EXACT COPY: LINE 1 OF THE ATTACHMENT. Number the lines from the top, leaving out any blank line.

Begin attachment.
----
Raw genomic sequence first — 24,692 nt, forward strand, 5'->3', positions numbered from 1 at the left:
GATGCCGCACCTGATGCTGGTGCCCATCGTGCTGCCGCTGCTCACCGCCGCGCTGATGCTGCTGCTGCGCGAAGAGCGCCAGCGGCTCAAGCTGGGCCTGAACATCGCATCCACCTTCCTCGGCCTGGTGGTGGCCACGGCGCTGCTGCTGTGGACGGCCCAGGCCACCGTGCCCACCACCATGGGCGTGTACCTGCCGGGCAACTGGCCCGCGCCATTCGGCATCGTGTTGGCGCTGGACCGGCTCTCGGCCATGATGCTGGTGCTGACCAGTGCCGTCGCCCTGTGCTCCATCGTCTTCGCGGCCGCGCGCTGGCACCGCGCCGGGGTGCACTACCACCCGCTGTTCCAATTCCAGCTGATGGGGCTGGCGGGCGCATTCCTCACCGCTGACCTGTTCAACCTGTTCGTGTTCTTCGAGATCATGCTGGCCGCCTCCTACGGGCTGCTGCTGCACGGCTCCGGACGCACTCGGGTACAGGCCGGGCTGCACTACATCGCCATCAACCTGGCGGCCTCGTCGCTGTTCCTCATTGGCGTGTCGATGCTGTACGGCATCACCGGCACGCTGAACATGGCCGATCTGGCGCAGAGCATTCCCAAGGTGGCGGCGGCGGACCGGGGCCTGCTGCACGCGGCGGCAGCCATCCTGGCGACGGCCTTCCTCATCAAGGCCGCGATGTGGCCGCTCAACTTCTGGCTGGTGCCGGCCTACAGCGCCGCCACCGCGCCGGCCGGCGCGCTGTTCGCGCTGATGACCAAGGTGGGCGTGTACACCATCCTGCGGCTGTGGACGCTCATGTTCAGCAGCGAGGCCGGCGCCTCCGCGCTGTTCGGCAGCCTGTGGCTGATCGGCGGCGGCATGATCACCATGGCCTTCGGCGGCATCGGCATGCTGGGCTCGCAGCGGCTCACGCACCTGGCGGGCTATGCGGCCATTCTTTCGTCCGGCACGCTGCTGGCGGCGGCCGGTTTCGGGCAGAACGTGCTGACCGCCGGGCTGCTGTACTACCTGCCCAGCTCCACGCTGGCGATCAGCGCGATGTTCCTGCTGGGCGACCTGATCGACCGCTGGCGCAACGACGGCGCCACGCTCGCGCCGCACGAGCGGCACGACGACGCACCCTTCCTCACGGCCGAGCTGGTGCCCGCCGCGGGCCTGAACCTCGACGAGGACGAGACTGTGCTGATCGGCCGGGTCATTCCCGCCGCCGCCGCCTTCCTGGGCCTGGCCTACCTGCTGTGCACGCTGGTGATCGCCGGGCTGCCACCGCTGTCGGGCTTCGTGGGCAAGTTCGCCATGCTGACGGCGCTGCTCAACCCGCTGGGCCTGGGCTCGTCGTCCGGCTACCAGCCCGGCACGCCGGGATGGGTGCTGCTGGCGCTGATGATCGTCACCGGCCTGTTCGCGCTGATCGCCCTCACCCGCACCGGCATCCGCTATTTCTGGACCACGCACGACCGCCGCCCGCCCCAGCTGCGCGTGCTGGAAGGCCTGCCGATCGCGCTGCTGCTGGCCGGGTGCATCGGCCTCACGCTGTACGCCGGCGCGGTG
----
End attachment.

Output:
Raw genomic sequence first — 24,692 nt, forward strand, 5'->3', positions numbered from 1 at the left: